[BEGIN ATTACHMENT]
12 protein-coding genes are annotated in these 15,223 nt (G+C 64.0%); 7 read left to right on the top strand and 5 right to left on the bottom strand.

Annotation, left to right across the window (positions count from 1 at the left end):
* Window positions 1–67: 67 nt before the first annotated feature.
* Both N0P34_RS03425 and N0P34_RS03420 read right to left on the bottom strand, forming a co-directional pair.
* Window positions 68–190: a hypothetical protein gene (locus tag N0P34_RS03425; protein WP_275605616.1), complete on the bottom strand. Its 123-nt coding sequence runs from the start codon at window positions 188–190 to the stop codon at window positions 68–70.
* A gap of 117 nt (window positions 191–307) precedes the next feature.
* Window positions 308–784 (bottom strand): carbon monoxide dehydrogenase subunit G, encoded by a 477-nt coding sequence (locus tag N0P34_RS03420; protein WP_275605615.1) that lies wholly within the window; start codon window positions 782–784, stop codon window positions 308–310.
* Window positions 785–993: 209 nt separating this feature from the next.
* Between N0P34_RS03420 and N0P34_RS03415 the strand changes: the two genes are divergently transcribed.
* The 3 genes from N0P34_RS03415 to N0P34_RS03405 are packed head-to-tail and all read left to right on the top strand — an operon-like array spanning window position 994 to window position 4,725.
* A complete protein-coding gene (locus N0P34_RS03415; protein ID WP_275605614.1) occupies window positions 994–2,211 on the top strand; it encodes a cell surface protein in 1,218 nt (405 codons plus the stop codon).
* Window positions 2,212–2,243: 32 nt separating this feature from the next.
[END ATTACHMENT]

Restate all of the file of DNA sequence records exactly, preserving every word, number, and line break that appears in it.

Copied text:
12 protein-coding genes are annotated in these 15,223 nt (G+C 64.0%); 7 read left to right on the top strand and 5 right to left on the bottom strand.

Annotation, left to right across the window (positions count from 1 at the left end):
* Window positions 1–67: 67 nt before the first annotated feature.
* Both N0P34_RS03425 and N0P34_RS03420 read right to left on the bottom strand, forming a co-directional pair.
* Window positions 68–190: a hypothetical protein gene (locus tag N0P34_RS03425; protein WP_275605616.1), complete on the bottom strand. Its 123-nt coding sequence runs from the start codon at window positions 188–190 to the stop codon at window positions 68–70.
* A gap of 117 nt (window positions 191–307) precedes the next feature.
* Window positions 308–784 (bottom strand): carbon monoxide dehydrogenase subunit G, encoded by a 477-nt coding sequence (locus tag N0P34_RS03420; protein WP_275605615.1) that lies wholly within the window; start codon window positions 782–784, stop codon window positions 308–310.
* Window positions 785–993: 209 nt separating this feature from the next.
* Between N0P34_RS03420 and N0P34_RS03415 the strand changes: the two genes are divergently transcribed.
* The 3 genes from N0P34_RS03415 to N0P34_RS03405 are packed head-to-tail and all read left to right on the top strand — an operon-like array spanning window position 994 to window position 4,725.
* A complete protein-coding gene (locus N0P34_RS03415; protein ID WP_275605614.1) occupies window positions 994–2,211 on the top strand; it encodes a cell surface protein in 1,218 nt (405 codons plus the stop codon).
* Window positions 2,212–2,243: 32 nt separating this feature from the next.